Compared to older note-taking strategies such as the Cornell method and the outline method, the boxing method is a relatively new concept. The one thing that instantly sets it apart from other methods such as the Cornell style is that it was developed for digital tools from the get-go. Unlike traditional methods of note-taking, the boxing strategy takes full advantage of digital-only features such as lasso and shape insertion tools.
Because of this, the boxing method of note-taking is becoming increasingly popular among college students using iPads or touch-screen laptops. And, in my opinion – rightfully so. Notes created with the boxing style are easy to review, aesthetically beautiful, and great for visual learners like myself. Yet, it’s not a technique that can be used across the board for all lectures or textbooks – you need to pick and choose when to use it.
In this guide to the boxing method of note-taking, you’ll learn:
What is the boxing method of note-taking?
The boxing method of note-taking uses boxes to visually separate topics from one another. Thoughts, ideas, and concepts on a particular topic are written down vertically next to each other, forming a topical cluster of information. Then, as new topics are introduced, the previous topical clusters are boxed shut, and new ones are formed.
To a certain extent, the boxing method is similar to the mapping method of note-taking, as both techniques use shapes to group topics together. While the mapping method is great for diving increasingly deeper into subtopics, the boxing method is good for smaller clusters of information that don’t have as many subcategories.
Is the boxing method only good for digital note-taking?
No, the boxing method is not limited to digital devices. While the boxing method was originally developed for tablets and laptops, it’s also very well-suited for handwritten (longhand) note-taking. After all, boxing notes in a physical notebook is essentially the same as doing so in an iPad.
If you’re using the boxing method for handwritten notes, just keep in mind that you cannot move around sentences with the lasso tool, so you’ll have to get the positioning right from the get-go. You’ll have less room for error but the end result can be just as good, if not better than notes taken digitally.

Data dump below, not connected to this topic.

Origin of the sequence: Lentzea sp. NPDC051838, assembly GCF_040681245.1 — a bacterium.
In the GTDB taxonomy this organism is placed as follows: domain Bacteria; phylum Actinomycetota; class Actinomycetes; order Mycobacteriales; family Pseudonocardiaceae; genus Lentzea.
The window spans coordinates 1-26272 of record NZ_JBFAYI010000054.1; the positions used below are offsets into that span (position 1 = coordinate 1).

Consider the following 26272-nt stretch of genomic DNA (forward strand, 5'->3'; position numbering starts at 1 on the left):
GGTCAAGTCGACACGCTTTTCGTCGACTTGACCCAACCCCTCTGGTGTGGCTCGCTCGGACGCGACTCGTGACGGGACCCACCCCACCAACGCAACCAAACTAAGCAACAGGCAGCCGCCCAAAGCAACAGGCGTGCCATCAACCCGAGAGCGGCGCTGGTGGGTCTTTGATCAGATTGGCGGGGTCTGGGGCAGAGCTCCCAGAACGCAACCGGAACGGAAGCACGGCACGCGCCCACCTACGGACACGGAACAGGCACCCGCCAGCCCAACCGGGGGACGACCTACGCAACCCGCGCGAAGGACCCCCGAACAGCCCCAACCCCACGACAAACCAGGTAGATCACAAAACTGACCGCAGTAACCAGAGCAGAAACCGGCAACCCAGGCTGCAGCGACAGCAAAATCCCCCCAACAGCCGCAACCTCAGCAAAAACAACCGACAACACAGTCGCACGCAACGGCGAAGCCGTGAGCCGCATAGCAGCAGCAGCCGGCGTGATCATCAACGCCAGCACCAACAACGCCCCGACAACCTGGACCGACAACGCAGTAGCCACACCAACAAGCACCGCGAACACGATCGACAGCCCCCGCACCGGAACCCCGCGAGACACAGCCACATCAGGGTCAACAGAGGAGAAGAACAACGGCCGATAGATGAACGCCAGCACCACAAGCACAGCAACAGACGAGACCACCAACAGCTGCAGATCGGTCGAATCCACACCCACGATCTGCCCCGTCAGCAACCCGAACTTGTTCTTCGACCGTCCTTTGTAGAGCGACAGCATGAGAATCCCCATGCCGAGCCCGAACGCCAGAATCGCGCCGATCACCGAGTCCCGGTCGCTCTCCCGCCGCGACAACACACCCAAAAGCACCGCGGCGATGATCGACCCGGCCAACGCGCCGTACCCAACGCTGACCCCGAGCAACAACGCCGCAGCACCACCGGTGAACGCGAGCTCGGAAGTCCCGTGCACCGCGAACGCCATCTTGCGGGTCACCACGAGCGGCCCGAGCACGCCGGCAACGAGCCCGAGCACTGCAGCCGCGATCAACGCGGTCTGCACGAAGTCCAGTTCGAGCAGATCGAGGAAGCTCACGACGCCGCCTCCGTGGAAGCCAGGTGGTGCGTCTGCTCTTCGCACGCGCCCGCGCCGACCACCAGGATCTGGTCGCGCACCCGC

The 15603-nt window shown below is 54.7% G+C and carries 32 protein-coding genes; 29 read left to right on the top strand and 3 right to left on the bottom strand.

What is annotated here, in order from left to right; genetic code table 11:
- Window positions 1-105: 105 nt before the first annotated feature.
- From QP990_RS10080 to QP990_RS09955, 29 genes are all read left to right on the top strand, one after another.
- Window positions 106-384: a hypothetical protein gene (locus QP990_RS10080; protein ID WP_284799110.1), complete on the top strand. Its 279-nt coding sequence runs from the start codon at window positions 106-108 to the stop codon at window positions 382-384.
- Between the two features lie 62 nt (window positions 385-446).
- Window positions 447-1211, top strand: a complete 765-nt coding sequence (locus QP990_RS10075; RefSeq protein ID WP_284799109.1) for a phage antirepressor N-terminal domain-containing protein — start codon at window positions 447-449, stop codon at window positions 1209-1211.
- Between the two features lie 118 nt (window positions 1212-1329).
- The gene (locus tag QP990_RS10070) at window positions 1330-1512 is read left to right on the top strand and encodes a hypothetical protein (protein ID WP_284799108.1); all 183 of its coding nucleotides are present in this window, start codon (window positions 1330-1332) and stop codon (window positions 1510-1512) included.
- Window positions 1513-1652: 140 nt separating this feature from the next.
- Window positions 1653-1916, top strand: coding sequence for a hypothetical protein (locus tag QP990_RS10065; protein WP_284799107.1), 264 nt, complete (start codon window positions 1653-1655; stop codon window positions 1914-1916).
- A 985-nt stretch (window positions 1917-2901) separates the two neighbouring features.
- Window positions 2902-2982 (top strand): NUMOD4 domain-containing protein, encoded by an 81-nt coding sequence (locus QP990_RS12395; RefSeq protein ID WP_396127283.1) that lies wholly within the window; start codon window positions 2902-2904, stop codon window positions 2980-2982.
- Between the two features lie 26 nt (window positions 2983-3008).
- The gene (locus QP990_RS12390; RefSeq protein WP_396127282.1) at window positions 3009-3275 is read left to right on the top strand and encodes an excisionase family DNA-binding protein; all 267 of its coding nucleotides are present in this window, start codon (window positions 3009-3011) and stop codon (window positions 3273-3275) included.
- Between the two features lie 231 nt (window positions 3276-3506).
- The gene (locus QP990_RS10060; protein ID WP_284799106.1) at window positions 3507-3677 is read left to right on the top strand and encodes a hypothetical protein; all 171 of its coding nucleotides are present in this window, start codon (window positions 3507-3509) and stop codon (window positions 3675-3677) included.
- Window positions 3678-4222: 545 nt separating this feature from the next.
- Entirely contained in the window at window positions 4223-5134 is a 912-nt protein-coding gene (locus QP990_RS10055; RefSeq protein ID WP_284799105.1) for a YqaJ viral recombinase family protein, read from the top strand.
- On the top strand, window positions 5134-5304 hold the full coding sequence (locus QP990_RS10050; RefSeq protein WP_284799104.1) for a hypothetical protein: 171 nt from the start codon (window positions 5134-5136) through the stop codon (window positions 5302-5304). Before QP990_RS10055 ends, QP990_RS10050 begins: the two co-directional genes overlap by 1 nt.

As proof, take a look at these handwritten notes created with the boxing method:
Advantages & disadvantages of the boxing method
All in all, the boxing method is versatile and easy to use. But, as any other note-taking strategy, it has its advantages and disadvantages. Try to consider these pros and cons when you’re choosing a particular method of note-taking for your next class. Each method has its strong and weak points and if you want to achieve the best results, you’ll have to be able to use a combination of different methods. Don’t rely on any single method for the duration of your student life – versatility is crucial.
These are the primary advantages of the boxing method of note-taking:
- Takes advantage of digital note-taking software capabilities,
- Boxing method notes are easy to review and revise afterwards,
- Separating topics with boxes facilitates visual learning styles,
- Boxing results in aesthetically beautiful notes,
- With boxing, you can reduce notes naturally without having to rewrite.
At the same time, the boxing method is not perfect. These are the main disadvantages of the boxing method of note-taking:
- Using the boxing method requires great concentration skills,
- Boxing is time-intensive and unsuitable for live, fast-paced lectures,
- Requires well-structured learning materials and/or lectures,
- While boxing, it’s easy to get distracted by “box aesthetics”.
How to takes notes with the boxing method
Split the paper into columns and add headings